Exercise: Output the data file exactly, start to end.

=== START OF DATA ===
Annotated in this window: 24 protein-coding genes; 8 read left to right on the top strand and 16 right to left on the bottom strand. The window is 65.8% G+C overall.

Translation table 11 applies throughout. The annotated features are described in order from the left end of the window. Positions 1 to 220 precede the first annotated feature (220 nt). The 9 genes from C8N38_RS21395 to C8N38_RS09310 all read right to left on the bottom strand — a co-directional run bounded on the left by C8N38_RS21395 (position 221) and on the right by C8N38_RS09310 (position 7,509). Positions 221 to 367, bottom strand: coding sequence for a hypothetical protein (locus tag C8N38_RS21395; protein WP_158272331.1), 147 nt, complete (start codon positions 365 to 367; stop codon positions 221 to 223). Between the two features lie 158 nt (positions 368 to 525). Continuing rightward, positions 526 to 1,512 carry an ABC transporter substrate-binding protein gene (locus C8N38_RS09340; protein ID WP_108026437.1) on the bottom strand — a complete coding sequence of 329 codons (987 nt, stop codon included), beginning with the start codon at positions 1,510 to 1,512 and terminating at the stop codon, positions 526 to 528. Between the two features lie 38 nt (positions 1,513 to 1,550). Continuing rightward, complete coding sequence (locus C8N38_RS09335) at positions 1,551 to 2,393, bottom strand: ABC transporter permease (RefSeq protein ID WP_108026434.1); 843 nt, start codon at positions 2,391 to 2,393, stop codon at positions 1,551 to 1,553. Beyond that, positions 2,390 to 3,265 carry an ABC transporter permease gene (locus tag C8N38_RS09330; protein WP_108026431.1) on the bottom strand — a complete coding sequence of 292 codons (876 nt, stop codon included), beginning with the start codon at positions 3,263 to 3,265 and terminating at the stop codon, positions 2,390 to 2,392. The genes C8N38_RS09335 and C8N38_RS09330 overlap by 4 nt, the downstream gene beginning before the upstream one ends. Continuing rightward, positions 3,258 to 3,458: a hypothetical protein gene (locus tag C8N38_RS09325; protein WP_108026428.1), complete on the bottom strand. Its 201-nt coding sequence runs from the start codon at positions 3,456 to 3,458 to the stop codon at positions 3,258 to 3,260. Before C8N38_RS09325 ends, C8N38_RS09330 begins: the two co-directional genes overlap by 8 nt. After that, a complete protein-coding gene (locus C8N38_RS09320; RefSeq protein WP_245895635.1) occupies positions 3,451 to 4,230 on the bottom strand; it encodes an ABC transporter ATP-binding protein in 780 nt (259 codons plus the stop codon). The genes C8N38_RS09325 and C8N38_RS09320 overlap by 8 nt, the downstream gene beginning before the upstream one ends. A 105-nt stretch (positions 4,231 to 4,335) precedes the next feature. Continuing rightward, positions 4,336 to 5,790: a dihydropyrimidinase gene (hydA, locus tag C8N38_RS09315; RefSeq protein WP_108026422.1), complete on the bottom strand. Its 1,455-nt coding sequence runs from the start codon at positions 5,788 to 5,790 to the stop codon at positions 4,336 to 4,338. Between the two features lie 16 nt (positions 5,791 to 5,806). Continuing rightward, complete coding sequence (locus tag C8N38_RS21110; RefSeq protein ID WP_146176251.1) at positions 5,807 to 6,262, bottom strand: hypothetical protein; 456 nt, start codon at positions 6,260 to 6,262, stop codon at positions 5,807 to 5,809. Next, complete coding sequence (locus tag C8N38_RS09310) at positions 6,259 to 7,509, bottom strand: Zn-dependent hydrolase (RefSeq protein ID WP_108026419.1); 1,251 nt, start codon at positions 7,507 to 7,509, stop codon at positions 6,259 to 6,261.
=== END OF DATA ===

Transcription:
Annotated in this window: 24 protein-coding genes; 8 read left to right on the top strand and 16 right to left on the bottom strand. The window is 65.8% G+C overall.

Translation table 11 applies throughout. The annotated features are described in order from the left end of the window. Positions 1 to 220 precede the first annotated feature (220 nt). The 9 genes from C8N38_RS21395 to C8N38_RS09310 all read right to left on the bottom strand — a co-directional run bounded on the left by C8N38_RS21395 (position 221) and on the right by C8N38_RS09310 (position 7,509). Positions 221 to 367, bottom strand: coding sequence for a hypothetical protein (locus tag C8N38_RS21395; protein WP_158272331.1), 147 nt, complete (start codon positions 365 to 367; stop codon positions 221 to 223). Between the two features lie 158 nt (positions 368 to 525). Continuing rightward, positions 526 to 1,512 carry an ABC transporter substrate-binding protein gene (locus C8N38_RS09340; protein ID WP_108026437.1) on the bottom strand — a complete coding sequence of 329 codons (987 nt, stop codon included), beginning with the start codon at positions 1,510 to 1,512 and terminating at the stop codon, positions 526 to 528. Between the two features lie 38 nt (positions 1,513 to 1,550). Continuing rightward, complete coding sequence (locus C8N38_RS09335) at positions 1,551 to 2,393, bottom strand: ABC transporter permease (RefSeq protein ID WP_108026434.1); 843 nt, start codon at positions 2,391 to 2,393, stop codon at positions 1,551 to 1,553. Beyond that, positions 2,390 to 3,265 carry an ABC transporter permease gene (locus tag C8N38_RS09330; protein WP_108026431.1) on the bottom strand — a complete coding sequence of 292 codons (876 nt, stop codon included), beginning with the start codon at positions 3,263 to 3,265 and terminating at the stop codon, positions 2,390 to 2,392. The genes C8N38_RS09335 and C8N38_RS09330 overlap by 4 nt, the downstream gene beginning before the upstream one ends. Continuing rightward, positions 3,258 to 3,458: a hypothetical protein gene (locus tag C8N38_RS09325; protein WP_108026428.1), complete on the bottom strand. Its 201-nt coding sequence runs from the start codon at positions 3,456 to 3,458 to the stop codon at positions 3,258 to 3,260. Before C8N38_RS09325 ends, C8N38_RS09330 begins: the two co-directional genes overlap by 8 nt. After that, a complete protein-coding gene (locus C8N38_RS09320; RefSeq protein WP_245895635.1) occupies positions 3,451 to 4,230 on the bottom strand; it encodes an ABC transporter ATP-binding protein in 780 nt (259 codons plus the stop codon). The genes C8N38_RS09325 and C8N38_RS09320 overlap by 8 nt, the downstream gene beginning before the upstream one ends. A 105-nt stretch (positions 4,231 to 4,335) precedes the next feature. Continuing rightward, positions 4,336 to 5,790: a dihydropyrimidinase gene (hydA, locus tag C8N38_RS09315; RefSeq protein WP_108026422.1), complete on the bottom strand. Its 1,455-nt coding sequence runs from the start codon at positions 5,788 to 5,790 to the stop codon at positions 4,336 to 4,338. Between the two features lie 16 nt (positions 5,791 to 5,806). Continuing rightward, complete coding sequence (locus tag C8N38_RS21110; RefSeq protein ID WP_146176251.1) at positions 5,807 to 6,262, bottom strand: hypothetical protein; 456 nt, start codon at positions 6,260 to 6,262, stop codon at positions 5,807 to 5,809. Next, complete coding sequence (locus tag C8N38_RS09310) at positions 6,259 to 7,509, bottom strand: Zn-dependent hydrolase (RefSeq protein ID WP_108026419.1); 1,251 nt, start codon at positions 7,507 to 7,509, stop codon at positions 6,259 to 6,261.